When buying a new home, you should read your contract and seller’s property disclosure carefully. You should also hire a home inspector that will help you carefully consider whether or not the risks in the home outweigh the benefits. However, even with these precautions, fraud and unscrupulous business practices can still get a buyer to closing without suspecting a thing. Sometimes, builders or previous homeowners will conceal problems in the house. Other times, they will forget or intentionally misrepresent the condition of the home on the seller’s property disclosure. In these events, compensation can be sought. Even if you did not have a home inspector, there may still be hope. In cases of fraud and misrepresentation, it is anyone’s guess if an inspector could have caught something in the first place. It is reasonable, though not always the best practice, to rely on the written statements of the buyers when purchasing a home. If they did something unscrupulous, then you may be able to seek compensation.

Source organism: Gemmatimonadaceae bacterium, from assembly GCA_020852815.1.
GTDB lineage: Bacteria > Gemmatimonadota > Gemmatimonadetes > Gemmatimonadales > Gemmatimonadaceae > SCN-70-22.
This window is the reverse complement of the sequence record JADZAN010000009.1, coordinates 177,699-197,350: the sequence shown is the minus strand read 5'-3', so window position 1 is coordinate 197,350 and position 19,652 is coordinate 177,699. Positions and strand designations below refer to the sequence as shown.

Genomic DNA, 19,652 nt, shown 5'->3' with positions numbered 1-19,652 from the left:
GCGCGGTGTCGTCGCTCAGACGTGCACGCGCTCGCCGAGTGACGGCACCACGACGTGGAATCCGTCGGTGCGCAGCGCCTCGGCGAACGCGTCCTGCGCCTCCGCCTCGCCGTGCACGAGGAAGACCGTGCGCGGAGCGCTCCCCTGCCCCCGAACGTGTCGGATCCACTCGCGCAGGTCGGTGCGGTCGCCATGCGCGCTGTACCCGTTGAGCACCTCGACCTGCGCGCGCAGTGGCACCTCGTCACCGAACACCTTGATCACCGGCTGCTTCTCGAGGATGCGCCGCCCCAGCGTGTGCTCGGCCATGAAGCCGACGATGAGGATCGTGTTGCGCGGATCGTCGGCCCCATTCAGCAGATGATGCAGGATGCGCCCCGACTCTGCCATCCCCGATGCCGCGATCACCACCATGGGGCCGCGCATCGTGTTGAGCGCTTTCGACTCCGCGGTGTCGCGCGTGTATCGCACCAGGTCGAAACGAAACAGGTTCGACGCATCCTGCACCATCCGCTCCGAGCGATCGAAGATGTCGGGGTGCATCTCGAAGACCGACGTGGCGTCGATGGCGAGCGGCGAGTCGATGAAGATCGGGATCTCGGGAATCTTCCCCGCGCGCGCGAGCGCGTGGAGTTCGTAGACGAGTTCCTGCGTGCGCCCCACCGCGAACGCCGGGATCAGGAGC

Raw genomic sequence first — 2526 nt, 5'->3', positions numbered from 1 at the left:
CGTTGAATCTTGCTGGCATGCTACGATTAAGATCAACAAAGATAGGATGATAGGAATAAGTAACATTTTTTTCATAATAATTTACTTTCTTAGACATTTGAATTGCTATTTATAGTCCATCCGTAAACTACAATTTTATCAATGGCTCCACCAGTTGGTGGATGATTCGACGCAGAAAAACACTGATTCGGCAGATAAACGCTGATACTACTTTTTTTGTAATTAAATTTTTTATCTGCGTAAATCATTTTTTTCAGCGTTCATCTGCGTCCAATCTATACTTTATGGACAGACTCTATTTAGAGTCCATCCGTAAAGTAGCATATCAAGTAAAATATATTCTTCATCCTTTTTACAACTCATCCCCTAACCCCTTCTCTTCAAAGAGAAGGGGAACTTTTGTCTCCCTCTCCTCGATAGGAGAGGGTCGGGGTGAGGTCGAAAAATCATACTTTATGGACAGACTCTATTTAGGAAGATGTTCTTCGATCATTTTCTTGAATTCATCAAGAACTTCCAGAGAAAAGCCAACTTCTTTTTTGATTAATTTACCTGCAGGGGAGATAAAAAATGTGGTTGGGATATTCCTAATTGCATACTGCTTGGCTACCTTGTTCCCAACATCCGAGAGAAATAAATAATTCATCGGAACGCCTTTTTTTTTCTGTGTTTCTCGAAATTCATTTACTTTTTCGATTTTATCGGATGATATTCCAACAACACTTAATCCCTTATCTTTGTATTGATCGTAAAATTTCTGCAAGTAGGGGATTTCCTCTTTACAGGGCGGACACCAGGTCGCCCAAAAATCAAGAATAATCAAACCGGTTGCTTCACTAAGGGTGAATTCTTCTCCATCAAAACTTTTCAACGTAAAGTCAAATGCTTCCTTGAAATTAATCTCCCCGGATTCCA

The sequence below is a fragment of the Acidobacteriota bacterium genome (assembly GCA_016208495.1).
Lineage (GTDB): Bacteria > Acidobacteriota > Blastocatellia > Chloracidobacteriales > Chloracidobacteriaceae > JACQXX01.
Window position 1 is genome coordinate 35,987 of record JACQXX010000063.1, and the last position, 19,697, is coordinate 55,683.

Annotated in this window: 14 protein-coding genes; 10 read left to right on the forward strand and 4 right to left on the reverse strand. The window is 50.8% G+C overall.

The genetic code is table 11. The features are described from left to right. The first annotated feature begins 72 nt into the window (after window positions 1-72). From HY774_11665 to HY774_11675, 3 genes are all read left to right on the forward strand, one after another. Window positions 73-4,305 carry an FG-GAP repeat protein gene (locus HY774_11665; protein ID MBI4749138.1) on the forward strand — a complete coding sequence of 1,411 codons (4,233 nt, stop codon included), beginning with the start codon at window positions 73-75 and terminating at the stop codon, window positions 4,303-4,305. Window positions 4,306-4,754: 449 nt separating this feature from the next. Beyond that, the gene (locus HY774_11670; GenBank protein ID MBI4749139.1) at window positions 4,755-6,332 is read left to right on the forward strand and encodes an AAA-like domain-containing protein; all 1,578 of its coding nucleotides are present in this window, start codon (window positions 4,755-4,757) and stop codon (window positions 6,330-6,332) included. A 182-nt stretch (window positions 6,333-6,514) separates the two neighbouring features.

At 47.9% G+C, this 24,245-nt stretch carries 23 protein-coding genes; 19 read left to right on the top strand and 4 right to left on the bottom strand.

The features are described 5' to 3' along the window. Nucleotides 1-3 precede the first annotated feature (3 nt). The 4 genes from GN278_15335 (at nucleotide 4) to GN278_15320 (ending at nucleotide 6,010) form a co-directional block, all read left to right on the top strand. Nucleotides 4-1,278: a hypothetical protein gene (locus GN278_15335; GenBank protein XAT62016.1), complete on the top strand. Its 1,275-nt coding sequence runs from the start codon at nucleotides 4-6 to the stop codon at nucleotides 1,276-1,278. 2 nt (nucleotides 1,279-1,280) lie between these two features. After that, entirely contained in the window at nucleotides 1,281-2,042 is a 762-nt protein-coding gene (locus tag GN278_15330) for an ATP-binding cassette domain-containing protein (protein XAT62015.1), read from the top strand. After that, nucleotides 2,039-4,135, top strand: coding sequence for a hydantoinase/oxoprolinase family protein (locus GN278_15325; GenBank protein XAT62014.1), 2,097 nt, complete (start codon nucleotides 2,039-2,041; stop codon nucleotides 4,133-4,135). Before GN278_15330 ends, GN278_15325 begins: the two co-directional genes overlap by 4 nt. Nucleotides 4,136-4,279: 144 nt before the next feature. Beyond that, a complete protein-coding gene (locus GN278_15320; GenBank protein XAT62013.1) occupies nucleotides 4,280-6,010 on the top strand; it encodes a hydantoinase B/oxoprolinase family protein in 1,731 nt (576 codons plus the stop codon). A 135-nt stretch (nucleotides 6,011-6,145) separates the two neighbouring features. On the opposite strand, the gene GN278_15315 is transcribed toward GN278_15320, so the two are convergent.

Our firm has experience in handling such “bad home” cases. If you find yourself in such a situation, please give us a call. Consultations are free, and rates are competitive.

Real Estate Agency Litigation

Real estate agents have an obligation to protect their clients, and they may also be liable when they fail to do so. This situation most often arises when a real estate agent fails to inform you of some fact that they had knowledge of which could affect your purchase decision. Real estate agents have what is called a fiduciary duty, one wherein they have an obligation to inform their clients of material facts. A breach of said duty can create liability for the agent.